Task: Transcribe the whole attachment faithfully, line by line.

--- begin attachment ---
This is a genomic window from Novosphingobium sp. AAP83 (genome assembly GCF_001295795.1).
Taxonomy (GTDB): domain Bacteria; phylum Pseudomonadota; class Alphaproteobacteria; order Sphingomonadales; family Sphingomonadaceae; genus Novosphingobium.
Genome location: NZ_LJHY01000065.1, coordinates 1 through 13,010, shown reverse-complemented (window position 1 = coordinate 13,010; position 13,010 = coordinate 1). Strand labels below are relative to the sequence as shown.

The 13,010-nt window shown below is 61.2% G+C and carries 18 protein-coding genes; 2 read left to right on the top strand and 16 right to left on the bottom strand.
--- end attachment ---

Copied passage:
This is a genomic window from Novosphingobium sp. AAP83 (genome assembly GCF_001295795.1).
Taxonomy (GTDB): domain Bacteria; phylum Pseudomonadota; class Alphaproteobacteria; order Sphingomonadales; family Sphingomonadaceae; genus Novosphingobium.
Genome location: NZ_LJHY01000065.1, coordinates 1 through 13,010, shown reverse-complemented (window position 1 = coordinate 13,010; position 13,010 = coordinate 1). Strand labels below are relative to the sequence as shown.

The 13,010-nt window shown below is 61.2% G+C and carries 18 protein-coding genes; 2 read left to right on the top strand and 16 right to left on the bottom strand.